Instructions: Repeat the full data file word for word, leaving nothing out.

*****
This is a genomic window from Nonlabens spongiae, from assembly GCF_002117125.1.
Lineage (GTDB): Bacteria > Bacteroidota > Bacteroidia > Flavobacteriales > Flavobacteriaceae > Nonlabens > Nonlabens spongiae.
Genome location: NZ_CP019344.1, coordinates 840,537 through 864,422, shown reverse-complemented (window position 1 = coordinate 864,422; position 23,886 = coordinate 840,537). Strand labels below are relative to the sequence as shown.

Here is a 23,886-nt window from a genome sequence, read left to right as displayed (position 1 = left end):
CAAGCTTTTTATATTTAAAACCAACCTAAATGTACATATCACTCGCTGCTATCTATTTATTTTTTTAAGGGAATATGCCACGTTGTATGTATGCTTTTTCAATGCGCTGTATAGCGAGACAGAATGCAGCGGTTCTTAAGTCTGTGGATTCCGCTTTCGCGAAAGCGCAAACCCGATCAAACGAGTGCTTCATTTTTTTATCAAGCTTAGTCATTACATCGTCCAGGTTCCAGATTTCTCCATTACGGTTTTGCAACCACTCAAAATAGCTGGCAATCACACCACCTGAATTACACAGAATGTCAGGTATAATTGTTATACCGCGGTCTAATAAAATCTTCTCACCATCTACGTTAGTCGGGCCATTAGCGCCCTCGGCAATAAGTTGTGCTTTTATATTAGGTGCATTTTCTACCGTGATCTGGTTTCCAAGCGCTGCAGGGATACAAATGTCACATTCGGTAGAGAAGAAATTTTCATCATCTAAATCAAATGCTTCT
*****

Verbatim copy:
This is a genomic window from Nonlabens spongiae, from assembly GCF_002117125.1.
Lineage (GTDB): Bacteria > Bacteroidota > Bacteroidia > Flavobacteriales > Flavobacteriaceae > Nonlabens > Nonlabens spongiae.
Genome location: NZ_CP019344.1, coordinates 840,537 through 864,422, shown reverse-complemented (window position 1 = coordinate 864,422; position 23,886 = coordinate 840,537). Strand labels below are relative to the sequence as shown.

Here is a 23,886-nt window from a genome sequence, read left to right as displayed (position 1 = left end):
CAAGCTTTTTATATTTAAAACCAACCTAAATGTACATATCACTCGCTGCTATCTATTTATTTTTTTAAGGGAATATGCCACGTTGTATGTATGCTTTTTCAATGCGCTGTATAGCGAGACAGAATGCAGCGGTTCTTAAGTCTGTGGATTCCGCTTTCGCGAAAGCGCAAACCCGATCAAACGAGTGCTTCATTTTTTTATCAAGCTTAGTCATTACATCGTCCAGGTTCCAGATTTCTCCATTACGGTTTTGCAACCACTCAAAATAGCTGGCAATCACACCACCTGAATTACACAGAATGTCAGGTATAATTGTTATACCGCGGTCTAATAAAATCTTCTCACCATCTACGTTAGTCGGGCCATTAGCGCCCTCGGCAATAAGTTGTGCTTTTATATTAGGTGCATTTTCTACCGTGATCTGGTTTCCAAGCGCTGCAGGGATACAAATGTCACATTCGGTAGAGAAGAAATTTTCATCATCTAAATCAAATGCTTCT